The Rav noted that the night of Pesach is a symbol for this inter-generational transmission process. We are all familiar with the story of the great rabbis that were assembled in Bnay Brak and were involved in Sippur Yetzias Mitzrayim all that night till dawn. The Rav asked which night was it? The Rav interpreted the night as extending beyond that immediate night of Pesach. The “Night” refers to the long and dark exile period that we have endured for 2 thousand years. It is the long night of pogroms and blood libels and crusades and inquisitions and holocaust that we have endured. Not only were Rabbi Eliezer, Rabbi Akiva, Rabbi Tarfon and Rabbi Yehoshua at that table, but Gedolei Rishonim and Achronim who lived through the rain of Jewish blood and misery throughout the ages were there as well. Yet despite all these difficulties, Gedolei Yisrael recognized that they had a mission to be the scribes of the their generation, not in terms of writing books but as scribes that engrave a love of Torah in the heart of each Jew. Gedolei Yisrael carried the burden, the Masa Hashem, and transmitted their Torah as an inter-generational Sefer and not as a fleeting Igeres. They seized on the method Hashem uses, the Sippur Bsefer, writing on the book of creation, to ensure the continuity of faith in Hashem and the eternity of the Jewish people. The Torah remains alive to us today because of them. If not for their efforts, we would not be able to sit at our Seder table and discuss the exodus on the night of Pesach.  Jews are called the Am Hasefer, the people of the book, not because they are avid readers, but because each and every Jew is a living book that has been authored by the previous generations.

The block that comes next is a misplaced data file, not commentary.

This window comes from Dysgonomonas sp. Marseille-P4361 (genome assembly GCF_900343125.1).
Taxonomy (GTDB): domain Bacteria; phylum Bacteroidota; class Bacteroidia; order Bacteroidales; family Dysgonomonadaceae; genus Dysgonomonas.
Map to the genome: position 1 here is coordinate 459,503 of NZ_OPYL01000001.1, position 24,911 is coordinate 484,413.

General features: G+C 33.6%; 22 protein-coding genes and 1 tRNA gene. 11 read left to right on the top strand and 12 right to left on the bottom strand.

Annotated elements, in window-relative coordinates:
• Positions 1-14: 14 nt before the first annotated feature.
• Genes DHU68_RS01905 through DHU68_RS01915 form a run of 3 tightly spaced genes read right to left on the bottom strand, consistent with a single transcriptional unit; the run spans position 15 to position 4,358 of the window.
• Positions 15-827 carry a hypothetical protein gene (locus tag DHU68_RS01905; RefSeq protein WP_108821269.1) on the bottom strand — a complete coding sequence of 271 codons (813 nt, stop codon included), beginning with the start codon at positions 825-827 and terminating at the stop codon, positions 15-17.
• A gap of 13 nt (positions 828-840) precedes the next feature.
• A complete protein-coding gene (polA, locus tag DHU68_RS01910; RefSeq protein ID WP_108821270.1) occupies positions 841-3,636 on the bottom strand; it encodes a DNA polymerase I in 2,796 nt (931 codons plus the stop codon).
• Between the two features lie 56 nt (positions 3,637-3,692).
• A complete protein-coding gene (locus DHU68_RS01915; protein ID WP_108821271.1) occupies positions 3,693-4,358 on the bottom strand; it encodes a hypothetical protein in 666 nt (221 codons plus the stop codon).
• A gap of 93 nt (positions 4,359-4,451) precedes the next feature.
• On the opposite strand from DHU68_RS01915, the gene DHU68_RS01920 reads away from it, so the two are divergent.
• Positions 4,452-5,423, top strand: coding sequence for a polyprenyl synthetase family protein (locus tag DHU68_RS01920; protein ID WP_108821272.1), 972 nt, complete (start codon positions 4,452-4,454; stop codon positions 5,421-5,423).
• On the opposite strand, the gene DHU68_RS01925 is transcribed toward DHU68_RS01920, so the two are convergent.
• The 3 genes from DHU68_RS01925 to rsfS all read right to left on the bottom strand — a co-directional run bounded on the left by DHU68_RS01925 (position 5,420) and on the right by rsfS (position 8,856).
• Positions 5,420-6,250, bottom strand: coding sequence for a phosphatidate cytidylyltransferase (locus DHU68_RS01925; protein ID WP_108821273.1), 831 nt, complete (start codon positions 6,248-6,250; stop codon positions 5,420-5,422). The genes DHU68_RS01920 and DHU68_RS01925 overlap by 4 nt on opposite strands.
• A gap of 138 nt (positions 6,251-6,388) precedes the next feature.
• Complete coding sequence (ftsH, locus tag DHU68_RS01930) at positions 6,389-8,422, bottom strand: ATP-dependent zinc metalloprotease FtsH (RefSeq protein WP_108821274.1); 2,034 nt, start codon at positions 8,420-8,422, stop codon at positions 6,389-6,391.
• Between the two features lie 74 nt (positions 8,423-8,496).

How long must we function as Sofrim, as scribes? When does the Jew complete his assignment of studying Torah? How long must we emulate the ways that Hashem created the world, through Sfor, Sippur and Sefer? Until we see that the next generation is ready to shoulder the load and assume its role in this never ending chain. Until the students knock on their teachers’ door and say “Our Teachers, the time to recite the morning Shema has arrived”, that they are now ready to assume the leadership role. The essence of Sippur Yetzias Mitzrayim is to create the living books, the Seforim, that will ensure the continuity of Torah and Judaism, is not limited to the night of Pesach. It is an eternal mission.

Copyright 1999, Josh Rapps and Israel Rivkin, Edison, NJ. Permission to reprint this Shiur, with this notice, is granted.

Precious Pesach Minhag in danger of extinction!

Seek out that fine “Americanishe” vaybel, or the Yisroo-ldike vaybel or indeed the second or third generation Oystralishe vaybel. Ask them if there is a Minhag to eat certain types of food at lunchtime prior to the Seder. I’m betting that apart from some hungarian charedi circles the Minhag is in a grave (sic) state  of decline bordering on extinction. More people know about the connection between Quinoa and Pesach than Gribbenes and Oylom Habo let alone its holy role in our Pesachdike folklore.